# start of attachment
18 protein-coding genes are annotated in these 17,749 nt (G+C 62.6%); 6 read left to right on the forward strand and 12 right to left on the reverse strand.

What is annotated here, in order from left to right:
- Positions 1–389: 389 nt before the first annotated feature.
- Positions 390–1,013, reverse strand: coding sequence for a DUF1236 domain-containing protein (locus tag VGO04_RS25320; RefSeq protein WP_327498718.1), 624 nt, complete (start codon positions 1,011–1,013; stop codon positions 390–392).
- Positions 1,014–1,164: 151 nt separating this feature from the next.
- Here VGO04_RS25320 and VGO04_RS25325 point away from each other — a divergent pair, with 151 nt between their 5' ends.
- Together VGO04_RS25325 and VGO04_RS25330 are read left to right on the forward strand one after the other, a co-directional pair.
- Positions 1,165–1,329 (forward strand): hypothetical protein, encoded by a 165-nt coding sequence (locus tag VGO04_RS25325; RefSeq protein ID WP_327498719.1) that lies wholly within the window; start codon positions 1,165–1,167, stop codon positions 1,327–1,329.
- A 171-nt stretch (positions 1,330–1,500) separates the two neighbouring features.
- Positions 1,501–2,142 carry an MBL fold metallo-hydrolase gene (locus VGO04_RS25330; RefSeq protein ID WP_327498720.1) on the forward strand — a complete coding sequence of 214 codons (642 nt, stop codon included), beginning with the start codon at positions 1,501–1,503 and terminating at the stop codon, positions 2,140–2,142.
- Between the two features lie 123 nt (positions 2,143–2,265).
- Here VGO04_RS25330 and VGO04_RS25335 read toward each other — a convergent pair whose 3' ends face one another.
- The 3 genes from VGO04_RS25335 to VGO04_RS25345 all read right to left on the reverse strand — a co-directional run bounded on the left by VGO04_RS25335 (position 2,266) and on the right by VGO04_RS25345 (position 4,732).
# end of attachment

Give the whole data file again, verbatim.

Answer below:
18 protein-coding genes are annotated in these 17,749 nt (G+C 62.6%); 6 read left to right on the forward strand and 12 right to left on the reverse strand.

What is annotated here, in order from left to right:
- Positions 1–389: 389 nt before the first annotated feature.
- Positions 390–1,013, reverse strand: coding sequence for a DUF1236 domain-containing protein (locus tag VGO04_RS25320; RefSeq protein WP_327498718.1), 624 nt, complete (start codon positions 1,011–1,013; stop codon positions 390–392).
- Positions 1,014–1,164: 151 nt separating this feature from the next.
- Here VGO04_RS25320 and VGO04_RS25325 point away from each other — a divergent pair, with 151 nt between their 5' ends.
- Together VGO04_RS25325 and VGO04_RS25330 are read left to right on the forward strand one after the other, a co-directional pair.
- Positions 1,165–1,329 (forward strand): hypothetical protein, encoded by a 165-nt coding sequence (locus tag VGO04_RS25325; RefSeq protein ID WP_327498719.1) that lies wholly within the window; start codon positions 1,165–1,167, stop codon positions 1,327–1,329.
- A 171-nt stretch (positions 1,330–1,500) separates the two neighbouring features.
- Positions 1,501–2,142 carry an MBL fold metallo-hydrolase gene (locus VGO04_RS25330; RefSeq protein ID WP_327498720.1) on the forward strand — a complete coding sequence of 214 codons (642 nt, stop codon included), beginning with the start codon at positions 1,501–1,503 and terminating at the stop codon, positions 2,140–2,142.
- Between the two features lie 123 nt (positions 2,143–2,265).
- Here VGO04_RS25330 and VGO04_RS25335 read toward each other — a convergent pair whose 3' ends face one another.
- The 3 genes from VGO04_RS25335 to VGO04_RS25345 all read right to left on the reverse strand — a co-directional run bounded on the left by VGO04_RS25335 (position 2,266) and on the right by VGO04_RS25345 (position 4,732).